3 Kid-Friendly Board Games To Teach Your Kids Personal Finance

3 board games for family fun & finance

Written by Monica Fan, edited by Cindy Teh. This article is a part of a special series by fundMyLife content marketing interns from QLC.io.

Putting the Fun in fundMyLife

Often, the best lessons in life are learned through games. In sports you learn to work hard, cultivate resilience, and build grit. In video games, you learn things like strategizing, working in a team, and hand-eye coordination, etc. But how about financial literacy and skills? We here at fundMyLife are all about having fun in life, and what better way to incorporate fun and personal finances than to use games to go about it! In this article, we look at some of the board games out there that you can enjoy with your family while learning about managing personal finances at the same time. Start ‘em young, we say!

1. Happy Pigs

 

Happy Pigs board game box
The one who’s truly happy here is the farmer

Level: Easy
Number of players: 2-5
Time to play: 30-50 mins
Age: 10+

Happy Pigs is a fun and silly game for the entire family! The main aim of this game is to raise the pigs in farms and keep them alive by feeding and vaccinating them, with the objective of selling them off at a good price. The games have 16 rounds: with 4 in each season – Spring, Summer, Fall and Winter. It is not difficult to play, once you understand the importance of optimizing the Costs and Returns within a limited timeframe. The richest player wins! Happy Pigs is a strategy game that is perfect for kids, and teaches them to overcome the challenges of working with limited resources and terms.

2. Monopoly

Not shown: hours of chaos as every player fights to be the last one standing

Level: Medium
Number of players: 2-8
Time to play: 60 mins (or forever)
Age: 8+

For kids, the most recommended game is the classic board game MONOPOLY. This game puts you in the shoes of a real estate tycoon – in this game you are buying and selling, or investing in properties. Parents, through this game your kids will encounter basic ideas in economics, e.g., cash flow, assets, debt, stock market, and bankruptcy. The ultimate goal of this game is to be the last player left with cash in hand. While some luck is involved, it is still an educational game for the whole family.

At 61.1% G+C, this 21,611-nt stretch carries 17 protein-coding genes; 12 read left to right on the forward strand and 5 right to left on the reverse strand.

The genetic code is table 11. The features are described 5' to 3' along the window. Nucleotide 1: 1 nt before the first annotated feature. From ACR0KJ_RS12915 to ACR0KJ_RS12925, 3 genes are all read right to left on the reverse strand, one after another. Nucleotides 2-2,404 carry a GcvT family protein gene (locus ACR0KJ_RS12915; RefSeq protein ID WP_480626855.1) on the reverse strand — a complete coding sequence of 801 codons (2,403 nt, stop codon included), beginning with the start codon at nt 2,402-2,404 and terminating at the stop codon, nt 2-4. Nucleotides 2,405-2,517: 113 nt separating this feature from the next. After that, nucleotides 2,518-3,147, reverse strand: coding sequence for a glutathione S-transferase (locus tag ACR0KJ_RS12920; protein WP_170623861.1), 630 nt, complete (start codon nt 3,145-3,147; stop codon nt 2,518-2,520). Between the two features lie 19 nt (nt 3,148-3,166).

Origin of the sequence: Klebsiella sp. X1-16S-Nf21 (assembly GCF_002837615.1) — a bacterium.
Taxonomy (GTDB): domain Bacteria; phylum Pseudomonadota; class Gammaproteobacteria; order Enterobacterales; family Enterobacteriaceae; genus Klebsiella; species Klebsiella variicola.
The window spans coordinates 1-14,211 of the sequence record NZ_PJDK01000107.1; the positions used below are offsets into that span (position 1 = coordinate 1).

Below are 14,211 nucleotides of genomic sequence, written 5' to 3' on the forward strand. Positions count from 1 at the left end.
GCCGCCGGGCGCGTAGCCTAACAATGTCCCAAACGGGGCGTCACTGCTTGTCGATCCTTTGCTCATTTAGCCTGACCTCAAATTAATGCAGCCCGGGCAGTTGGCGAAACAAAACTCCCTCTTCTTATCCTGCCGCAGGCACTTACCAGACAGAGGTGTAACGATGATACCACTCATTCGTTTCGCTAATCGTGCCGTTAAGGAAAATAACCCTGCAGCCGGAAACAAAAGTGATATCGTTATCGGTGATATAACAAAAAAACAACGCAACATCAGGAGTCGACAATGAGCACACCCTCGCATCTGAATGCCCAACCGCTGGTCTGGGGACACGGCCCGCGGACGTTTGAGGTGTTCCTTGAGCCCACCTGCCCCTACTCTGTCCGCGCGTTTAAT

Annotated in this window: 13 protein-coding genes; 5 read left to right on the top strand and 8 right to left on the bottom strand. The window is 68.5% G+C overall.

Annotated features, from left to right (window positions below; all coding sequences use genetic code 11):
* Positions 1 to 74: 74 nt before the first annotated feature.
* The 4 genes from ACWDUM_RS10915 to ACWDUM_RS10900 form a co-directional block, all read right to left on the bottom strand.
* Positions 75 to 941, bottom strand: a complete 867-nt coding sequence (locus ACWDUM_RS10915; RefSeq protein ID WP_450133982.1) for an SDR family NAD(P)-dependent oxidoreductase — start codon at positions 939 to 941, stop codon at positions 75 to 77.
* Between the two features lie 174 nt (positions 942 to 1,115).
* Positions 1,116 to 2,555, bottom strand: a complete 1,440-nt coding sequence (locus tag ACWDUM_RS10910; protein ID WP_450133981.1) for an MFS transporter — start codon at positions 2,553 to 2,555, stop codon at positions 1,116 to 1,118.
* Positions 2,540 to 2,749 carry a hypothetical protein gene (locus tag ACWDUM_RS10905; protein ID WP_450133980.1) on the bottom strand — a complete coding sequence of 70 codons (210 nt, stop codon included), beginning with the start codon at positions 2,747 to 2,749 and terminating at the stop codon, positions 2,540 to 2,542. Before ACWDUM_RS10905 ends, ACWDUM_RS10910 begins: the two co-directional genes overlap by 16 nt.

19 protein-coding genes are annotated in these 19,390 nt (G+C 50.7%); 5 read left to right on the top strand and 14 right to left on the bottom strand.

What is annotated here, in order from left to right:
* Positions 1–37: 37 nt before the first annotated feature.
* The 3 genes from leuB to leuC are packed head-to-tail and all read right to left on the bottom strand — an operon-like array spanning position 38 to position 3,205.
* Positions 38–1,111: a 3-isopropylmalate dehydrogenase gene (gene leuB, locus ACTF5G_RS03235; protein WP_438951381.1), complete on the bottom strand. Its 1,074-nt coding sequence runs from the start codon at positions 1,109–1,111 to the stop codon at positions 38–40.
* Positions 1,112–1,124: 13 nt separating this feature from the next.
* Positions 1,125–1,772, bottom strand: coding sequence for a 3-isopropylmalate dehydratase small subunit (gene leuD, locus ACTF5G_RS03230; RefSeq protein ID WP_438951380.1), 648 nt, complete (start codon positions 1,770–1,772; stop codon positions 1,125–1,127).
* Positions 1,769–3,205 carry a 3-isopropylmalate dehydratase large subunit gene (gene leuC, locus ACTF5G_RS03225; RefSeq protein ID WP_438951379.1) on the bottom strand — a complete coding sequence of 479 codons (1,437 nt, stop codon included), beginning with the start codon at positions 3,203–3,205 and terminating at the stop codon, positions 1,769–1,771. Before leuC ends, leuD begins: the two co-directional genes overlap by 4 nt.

3. Cashflow For Kids

The logo for cashflow for kids game
No one should be left behind when it comes to financial education, especially kids!

Level: Intermediate
Number of players: 2-6
Time to play: 60 mins
Age: 6+

Cashflow For Kids, developed by Robert Kiyosaki, author of “Rich Dad Poor Dad”, is an interesting game which gives young players some ideas of how accounting works in the real world. The aim of the game is to encourage players to think about different streams of passive incomes, such as mutual bonds and stocks, instead of focusing on the limited and stabilized salary income.

A sheet for cashflow game
That’s a lot of sheet, but better prepare your kids for such sheet in the future!

One astonishing characteristic of the game is the accounting sheet given to assist players. It is for recording income earned and expenses incurred to help kids better visualise financial scenarios, and for assessing the performance of their investments.

While the accounting sheets given are different from actual financial statements, it is designed to give your kids ideas about passive income, unexpected expenses, unsystematic risks, and the importance of cash in real life. This is a sophisticated game with many volatile variables and it is not easy to play, but the depth of financial knowledge gained would be extremely useful for your kids. As the creator said, children will learn most by playing this game regularly. Anyone can train to have a higher financial IQ! Even your 6 year old!

That’s All Folks!

Having adequate financial knowledge is no longer a “good-to-have”, but a “must-have” in today’s world and economic climate! Besides cultivating good habits, you have to teach your kids to take care of their money, and they will take care of you in your old age with their money.

Why else do we have kids for? OH, you mean the joys of parenthood?

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5 Ways to Make Financial Literacy Fun for Your Kids

Financial Literacy for Kids 101, by fundMyLife

I recall back in primary school as a kid, I would return home every day with empty pockets even though my allowance was more than enough. Bewildered, my mom asked me what I spent on – it turned out that I never stuck around for my change every time I bought food. I remember feeling so silly and wished my mom had taught me to handle money properly before I even started school.

Financial literacy goes a long way, and parents should start as early as possible. Yes, while your kids are still pre-schoolers! Financial literacy doesn’t have to be hard and here are 5 easy ways you can make learning about money a fun journey for (you and) your kids!